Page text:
Richard Bejtlich was a cyber-specialist for the U.S. Air Force in the 1990s, a time when the U.S. military was going on the offense in the cyberwar. He remembers the day he realized how important a software vulnerability can be to a cyberweapons designer.
“Myself and a couple other guys, we found a zero day vulnerability in Cisco routing equipment,” Bejtlich recalls. “And we looked at it, and we said, ‘Did we really find this? Can we really get into these Cisco routers?'”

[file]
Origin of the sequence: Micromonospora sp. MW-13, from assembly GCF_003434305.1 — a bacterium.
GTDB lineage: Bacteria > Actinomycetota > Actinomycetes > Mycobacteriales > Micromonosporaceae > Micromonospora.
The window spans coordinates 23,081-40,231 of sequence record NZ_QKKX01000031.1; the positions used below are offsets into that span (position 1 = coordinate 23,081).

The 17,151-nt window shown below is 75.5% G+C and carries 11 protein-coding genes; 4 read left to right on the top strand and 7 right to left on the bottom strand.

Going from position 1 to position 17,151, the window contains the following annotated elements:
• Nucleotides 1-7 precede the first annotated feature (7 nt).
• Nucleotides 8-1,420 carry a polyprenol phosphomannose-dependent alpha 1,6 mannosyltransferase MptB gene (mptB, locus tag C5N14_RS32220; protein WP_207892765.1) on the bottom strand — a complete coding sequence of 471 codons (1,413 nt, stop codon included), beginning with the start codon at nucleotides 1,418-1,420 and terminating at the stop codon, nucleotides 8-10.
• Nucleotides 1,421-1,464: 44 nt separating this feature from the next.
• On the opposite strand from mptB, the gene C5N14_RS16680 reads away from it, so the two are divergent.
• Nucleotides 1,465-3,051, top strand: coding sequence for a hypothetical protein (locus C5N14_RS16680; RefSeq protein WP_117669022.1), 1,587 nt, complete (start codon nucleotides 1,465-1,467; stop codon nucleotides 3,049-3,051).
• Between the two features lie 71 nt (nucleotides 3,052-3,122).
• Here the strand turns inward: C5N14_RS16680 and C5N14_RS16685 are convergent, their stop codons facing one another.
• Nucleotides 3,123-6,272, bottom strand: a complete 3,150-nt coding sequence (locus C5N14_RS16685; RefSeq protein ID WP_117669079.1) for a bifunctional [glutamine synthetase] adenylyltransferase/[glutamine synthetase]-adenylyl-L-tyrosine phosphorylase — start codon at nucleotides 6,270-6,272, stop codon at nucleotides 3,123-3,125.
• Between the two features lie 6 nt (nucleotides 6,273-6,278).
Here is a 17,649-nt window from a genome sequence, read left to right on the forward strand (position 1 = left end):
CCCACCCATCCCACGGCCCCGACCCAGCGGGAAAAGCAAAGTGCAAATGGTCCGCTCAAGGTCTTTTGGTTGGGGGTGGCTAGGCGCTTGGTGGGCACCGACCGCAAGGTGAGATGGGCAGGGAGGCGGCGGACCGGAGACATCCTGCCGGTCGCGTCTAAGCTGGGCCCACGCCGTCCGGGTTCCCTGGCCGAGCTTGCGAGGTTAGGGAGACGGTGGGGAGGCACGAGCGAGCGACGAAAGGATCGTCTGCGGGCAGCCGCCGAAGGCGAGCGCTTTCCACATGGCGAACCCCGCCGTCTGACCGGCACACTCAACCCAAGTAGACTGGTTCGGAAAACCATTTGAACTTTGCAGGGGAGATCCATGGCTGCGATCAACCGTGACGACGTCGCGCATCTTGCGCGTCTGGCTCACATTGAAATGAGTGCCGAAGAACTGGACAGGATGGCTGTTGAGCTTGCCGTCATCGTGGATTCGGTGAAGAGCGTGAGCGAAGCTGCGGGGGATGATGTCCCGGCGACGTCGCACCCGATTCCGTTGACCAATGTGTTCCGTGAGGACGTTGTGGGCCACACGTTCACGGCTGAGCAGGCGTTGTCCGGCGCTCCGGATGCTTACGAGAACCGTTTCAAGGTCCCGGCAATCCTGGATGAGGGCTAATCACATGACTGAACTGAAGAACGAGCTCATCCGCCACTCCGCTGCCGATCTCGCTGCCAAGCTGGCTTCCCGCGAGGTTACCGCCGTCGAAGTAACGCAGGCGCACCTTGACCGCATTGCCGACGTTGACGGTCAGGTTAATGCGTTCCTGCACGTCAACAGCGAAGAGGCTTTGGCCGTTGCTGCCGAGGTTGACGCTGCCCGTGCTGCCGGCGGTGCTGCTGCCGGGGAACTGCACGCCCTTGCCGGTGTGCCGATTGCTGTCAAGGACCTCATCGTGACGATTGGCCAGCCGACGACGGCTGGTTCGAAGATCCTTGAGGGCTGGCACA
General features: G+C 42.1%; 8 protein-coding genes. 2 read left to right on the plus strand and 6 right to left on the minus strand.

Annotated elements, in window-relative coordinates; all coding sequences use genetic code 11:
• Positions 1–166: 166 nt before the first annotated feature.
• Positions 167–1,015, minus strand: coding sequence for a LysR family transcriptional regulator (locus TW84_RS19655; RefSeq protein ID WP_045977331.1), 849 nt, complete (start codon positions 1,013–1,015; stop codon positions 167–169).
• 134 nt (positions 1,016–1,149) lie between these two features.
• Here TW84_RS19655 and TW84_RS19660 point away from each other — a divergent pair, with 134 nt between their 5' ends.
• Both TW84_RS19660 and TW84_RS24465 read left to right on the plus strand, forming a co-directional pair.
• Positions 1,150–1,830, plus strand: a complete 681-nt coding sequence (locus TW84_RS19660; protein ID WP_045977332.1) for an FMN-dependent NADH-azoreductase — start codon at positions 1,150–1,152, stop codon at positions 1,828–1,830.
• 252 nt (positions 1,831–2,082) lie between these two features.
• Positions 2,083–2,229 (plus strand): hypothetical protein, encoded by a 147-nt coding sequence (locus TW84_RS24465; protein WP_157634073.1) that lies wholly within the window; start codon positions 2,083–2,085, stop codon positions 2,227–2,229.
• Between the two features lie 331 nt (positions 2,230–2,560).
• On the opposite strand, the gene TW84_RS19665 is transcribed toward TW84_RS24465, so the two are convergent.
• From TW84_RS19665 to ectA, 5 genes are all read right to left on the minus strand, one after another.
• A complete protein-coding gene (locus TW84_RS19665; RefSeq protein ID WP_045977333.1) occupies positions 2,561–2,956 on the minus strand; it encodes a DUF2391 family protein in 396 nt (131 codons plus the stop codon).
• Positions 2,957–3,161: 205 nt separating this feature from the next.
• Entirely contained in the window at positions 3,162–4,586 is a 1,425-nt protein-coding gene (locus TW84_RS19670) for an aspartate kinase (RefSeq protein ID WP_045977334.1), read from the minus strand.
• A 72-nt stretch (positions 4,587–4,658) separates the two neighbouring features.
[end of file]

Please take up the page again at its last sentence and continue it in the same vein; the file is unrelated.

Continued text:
They could, and so Bejtlich and his colleagues reported it to Cisco. They thanked him and said they’d fix it. Days later, he was talking to some friends who worked on the offensive side of the unit, and they had quite a different reaction to them reporting the bug to Cisco.
“They said, ‘You did what? Why didn’t you tell us? We could have used this to get into all these various hard targets,'” he says.